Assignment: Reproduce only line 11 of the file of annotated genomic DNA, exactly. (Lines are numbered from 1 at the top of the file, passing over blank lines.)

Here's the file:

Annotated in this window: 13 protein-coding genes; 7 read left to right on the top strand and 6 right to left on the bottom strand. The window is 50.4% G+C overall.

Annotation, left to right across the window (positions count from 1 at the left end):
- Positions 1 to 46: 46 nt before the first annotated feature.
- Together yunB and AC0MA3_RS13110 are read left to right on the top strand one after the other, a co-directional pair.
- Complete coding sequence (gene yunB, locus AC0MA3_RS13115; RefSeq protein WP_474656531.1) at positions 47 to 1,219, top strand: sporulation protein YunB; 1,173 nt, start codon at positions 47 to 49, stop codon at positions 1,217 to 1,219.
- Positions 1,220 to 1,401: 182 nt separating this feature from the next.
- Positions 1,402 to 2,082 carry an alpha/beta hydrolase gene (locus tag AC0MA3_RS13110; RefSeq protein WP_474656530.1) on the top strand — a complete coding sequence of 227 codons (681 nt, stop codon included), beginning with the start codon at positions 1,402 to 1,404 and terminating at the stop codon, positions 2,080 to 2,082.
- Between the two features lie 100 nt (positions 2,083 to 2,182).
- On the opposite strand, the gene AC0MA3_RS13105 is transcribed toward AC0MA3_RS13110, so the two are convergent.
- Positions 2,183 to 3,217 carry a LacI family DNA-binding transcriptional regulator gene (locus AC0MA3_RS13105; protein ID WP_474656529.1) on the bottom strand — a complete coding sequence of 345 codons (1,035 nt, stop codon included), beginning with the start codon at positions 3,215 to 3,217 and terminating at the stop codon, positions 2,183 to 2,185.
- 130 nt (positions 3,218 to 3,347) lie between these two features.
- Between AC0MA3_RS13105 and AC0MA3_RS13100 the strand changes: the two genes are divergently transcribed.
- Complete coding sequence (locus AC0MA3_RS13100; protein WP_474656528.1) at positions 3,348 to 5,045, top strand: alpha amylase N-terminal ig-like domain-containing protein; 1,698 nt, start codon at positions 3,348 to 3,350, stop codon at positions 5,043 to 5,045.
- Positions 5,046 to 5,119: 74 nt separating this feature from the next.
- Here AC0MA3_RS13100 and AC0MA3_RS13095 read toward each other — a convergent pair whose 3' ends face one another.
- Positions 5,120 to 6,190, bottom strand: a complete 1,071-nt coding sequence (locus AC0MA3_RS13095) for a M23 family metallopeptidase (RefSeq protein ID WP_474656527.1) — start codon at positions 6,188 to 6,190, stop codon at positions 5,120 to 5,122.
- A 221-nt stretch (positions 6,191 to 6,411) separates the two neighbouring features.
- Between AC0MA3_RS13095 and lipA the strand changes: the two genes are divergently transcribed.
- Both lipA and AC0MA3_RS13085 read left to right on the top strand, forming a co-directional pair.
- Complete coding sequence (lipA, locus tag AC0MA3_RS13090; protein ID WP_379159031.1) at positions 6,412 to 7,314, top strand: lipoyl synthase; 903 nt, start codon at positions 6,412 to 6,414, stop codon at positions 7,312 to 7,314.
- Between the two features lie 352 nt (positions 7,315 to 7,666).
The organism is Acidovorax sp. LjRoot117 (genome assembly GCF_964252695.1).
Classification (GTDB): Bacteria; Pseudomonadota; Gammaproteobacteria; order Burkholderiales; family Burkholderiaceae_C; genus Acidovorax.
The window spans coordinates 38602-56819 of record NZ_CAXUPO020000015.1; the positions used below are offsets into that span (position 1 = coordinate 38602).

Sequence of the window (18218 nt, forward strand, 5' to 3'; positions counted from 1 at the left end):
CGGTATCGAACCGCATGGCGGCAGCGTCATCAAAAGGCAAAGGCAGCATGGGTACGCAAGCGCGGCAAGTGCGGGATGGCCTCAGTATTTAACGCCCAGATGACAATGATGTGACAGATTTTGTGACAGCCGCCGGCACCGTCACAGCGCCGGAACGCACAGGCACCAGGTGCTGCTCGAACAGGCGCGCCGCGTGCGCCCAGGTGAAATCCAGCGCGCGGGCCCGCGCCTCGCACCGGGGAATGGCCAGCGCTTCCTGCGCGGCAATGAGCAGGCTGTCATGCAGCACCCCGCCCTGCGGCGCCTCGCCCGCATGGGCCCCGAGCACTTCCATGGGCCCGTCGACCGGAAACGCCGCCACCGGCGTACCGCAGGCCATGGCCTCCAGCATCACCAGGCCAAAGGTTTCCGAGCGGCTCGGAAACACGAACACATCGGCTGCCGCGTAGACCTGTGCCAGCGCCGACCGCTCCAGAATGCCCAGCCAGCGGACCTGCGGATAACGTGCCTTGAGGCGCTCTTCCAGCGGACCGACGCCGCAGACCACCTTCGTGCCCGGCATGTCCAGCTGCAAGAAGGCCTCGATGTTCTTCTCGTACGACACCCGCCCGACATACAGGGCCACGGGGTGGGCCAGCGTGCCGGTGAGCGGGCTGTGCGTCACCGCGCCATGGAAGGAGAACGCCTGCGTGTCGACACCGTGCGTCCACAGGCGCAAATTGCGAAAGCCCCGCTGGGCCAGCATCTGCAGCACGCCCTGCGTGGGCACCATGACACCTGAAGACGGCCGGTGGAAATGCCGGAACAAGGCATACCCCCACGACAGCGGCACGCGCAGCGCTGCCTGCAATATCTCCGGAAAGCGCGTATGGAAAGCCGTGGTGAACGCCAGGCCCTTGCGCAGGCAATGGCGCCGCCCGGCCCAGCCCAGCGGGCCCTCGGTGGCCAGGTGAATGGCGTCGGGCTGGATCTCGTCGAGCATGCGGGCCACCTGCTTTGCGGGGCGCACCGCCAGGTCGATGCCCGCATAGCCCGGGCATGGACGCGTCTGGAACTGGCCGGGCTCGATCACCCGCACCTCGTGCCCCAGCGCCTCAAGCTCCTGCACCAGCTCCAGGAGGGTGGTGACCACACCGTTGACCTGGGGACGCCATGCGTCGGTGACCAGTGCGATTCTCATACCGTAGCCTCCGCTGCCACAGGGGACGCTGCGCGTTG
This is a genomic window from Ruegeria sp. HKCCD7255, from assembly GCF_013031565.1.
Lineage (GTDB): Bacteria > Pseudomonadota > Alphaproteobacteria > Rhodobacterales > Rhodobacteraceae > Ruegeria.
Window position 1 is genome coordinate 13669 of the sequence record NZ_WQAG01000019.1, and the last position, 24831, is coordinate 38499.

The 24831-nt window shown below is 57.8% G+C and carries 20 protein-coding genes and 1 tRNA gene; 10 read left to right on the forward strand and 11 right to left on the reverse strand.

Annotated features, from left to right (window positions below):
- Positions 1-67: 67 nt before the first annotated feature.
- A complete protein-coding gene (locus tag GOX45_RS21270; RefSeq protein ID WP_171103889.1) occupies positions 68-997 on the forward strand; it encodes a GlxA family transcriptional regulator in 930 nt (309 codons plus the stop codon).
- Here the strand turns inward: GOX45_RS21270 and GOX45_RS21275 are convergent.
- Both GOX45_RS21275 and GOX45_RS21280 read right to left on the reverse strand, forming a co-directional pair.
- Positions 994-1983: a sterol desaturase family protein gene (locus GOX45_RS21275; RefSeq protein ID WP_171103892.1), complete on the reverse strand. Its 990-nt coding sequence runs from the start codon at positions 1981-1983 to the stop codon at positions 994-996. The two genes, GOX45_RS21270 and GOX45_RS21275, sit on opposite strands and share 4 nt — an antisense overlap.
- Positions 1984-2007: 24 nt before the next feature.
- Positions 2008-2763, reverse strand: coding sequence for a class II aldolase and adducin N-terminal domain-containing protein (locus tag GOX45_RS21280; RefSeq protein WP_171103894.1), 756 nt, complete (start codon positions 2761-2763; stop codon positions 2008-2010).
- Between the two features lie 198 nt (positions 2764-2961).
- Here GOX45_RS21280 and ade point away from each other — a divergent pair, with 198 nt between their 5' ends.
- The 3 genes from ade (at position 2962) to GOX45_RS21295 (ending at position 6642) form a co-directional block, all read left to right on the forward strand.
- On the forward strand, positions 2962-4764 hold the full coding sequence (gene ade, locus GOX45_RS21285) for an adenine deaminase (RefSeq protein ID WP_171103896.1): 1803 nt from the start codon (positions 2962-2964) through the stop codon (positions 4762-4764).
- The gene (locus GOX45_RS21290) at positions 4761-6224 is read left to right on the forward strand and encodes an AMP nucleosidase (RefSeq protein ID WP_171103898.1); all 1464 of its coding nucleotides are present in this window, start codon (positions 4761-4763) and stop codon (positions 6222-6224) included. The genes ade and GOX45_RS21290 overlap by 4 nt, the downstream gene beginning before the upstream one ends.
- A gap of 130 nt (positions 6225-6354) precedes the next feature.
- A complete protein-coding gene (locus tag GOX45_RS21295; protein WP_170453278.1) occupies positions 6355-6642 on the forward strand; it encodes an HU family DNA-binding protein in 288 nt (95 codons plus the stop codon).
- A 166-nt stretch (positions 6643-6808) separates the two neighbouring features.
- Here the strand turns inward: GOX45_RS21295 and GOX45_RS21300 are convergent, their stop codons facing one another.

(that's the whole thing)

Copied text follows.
- 130 nt (positions 3,218 to 3,347) lie between these two features.